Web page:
Legal Loophole May Have Helped Houston Attorney Allegedly Defraud Immigrants
If you needed an immigration lawyer in Houston in the last few years, there were plenty of reasons that hiring Prince Ucheche Nwakanma might have seemed like a good idea: the half-hour infomercials on Spanish-language radio, his selection as one of Houston’s “Top 50 Black Attorneys,” and even the photos in the Prince and Associates lobby of Nwakanma alongside George W. Bush and Barack Obama.
It would have been easy to miss the string of lawsuits from former clients who claimed Nwakanma took their money to help them get a work visa or fight a removal case, then did nothing while they lost their jobs or got deported. And if you suffered a similar fate, you would’ve found nobody in Texas who could help.
A Houston woman named Cristina Ceja told the Observer that her two sisters paid Nwakanma thousands to handle their husbands’ cases, then learned from immigration officials that he hadn’t submitted paperwork they’d paid for. “Had he filed the paperwork when he was supposed to,” she said, “maybe they would not have been deported.” Ceja said Nwakanma promised to sue her family for defamation if they went to the press.
In July, Univision aired an investigation that found a dozen victims who had lost a total of $80,000 to Nwakanma’s firm. In an email to Univision, which began with a threat to sue the network, Nwakanma dismissed the complaints as the “collaborated efforts of one or more Hispanic attorneys who have incited my clients to revolt against me due to jealousness.” The legal system, he wrote, offers plenty of recourse for clients who feel they’ve been wronged.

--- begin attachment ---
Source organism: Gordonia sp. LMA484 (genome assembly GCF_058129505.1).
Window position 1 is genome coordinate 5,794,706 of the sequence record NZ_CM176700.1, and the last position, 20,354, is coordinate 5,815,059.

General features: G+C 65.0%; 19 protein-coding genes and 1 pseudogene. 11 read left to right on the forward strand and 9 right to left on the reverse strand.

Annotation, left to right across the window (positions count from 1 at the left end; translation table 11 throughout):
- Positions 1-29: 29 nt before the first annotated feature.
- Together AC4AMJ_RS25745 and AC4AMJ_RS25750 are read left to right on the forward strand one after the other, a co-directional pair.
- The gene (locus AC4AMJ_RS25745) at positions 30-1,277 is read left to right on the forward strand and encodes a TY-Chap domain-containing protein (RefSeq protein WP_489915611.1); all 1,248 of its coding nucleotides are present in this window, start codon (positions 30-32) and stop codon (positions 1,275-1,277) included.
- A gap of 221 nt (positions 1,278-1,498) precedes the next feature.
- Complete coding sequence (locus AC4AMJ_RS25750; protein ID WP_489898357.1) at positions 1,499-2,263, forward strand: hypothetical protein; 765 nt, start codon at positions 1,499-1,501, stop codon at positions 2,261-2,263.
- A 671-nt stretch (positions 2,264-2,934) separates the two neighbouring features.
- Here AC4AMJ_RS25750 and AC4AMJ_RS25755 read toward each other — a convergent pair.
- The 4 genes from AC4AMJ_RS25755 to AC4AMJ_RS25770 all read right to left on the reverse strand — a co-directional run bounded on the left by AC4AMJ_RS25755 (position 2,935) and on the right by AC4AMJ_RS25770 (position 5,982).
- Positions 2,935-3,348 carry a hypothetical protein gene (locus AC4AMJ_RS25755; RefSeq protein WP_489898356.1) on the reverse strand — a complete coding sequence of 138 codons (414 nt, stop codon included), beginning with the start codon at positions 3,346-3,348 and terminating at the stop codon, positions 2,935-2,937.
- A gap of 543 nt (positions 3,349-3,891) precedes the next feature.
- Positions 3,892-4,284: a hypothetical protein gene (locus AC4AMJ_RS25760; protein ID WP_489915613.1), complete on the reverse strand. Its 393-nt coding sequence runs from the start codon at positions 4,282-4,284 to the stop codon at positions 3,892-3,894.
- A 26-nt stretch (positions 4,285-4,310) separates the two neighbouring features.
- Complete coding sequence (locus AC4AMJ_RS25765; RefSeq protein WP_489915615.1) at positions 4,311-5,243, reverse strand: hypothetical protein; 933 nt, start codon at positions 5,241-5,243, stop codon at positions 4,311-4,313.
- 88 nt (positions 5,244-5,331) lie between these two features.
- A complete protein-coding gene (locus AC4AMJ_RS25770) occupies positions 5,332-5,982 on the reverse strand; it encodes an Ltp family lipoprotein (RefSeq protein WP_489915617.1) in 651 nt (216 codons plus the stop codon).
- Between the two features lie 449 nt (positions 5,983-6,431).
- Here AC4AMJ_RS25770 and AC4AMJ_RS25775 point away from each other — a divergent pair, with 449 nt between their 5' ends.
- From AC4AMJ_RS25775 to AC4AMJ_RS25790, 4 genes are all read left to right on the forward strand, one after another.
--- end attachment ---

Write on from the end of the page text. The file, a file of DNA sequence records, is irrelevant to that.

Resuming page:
But when his clients go to the State Bar of Texas, they learn that Nwakanma is out of the group’s reach because he isn’t even licensed in Texas. A quirk of the U.S. immigration system allows attorneys to practice in an immigration court if they have a license from any state. Since 2003, Nwakanma has practiced law in Houston with a license from Kansas. As it turns out, working hundreds of miles from regulators can have its advantages.
“He doesn’t have a Texas license,” said Stan Hazlett, disciplinary administrator for the Kansas Supreme Court. “[The State Bar of Texas] has no jurisdiction over him.”
It’s not clear how common this problem is, but Kansas investigators faced a similar situation in 2015, when the state disbarred an immigration lawyer named Mary Yehlen Brooks after years of complaints from her clients in California. Kansas court investigators have urged reforms to keep immigration attorneys’ oversight closer to where they practice.
Hazlett said the distance to Houston, and the fact that many of Nwakanma’s clients don’t speak English, prolonged the state’s investigation, which began in 2013. The disciplinary board submitted its final report in October, with a recommendation that Nwakanma be disbarred. The Kansas Supreme Court could finalize that decision in the coming months.
Hazlett’s office is probably just getting started with Nwakanma, however, because it also oversees a client protection fund to reimburse people who’ve been cheated by lawyers licensed in Kansas. Hazlett wouldn’t say how many claims his office has received from Nwakanma clients, but each one will require its own investigation.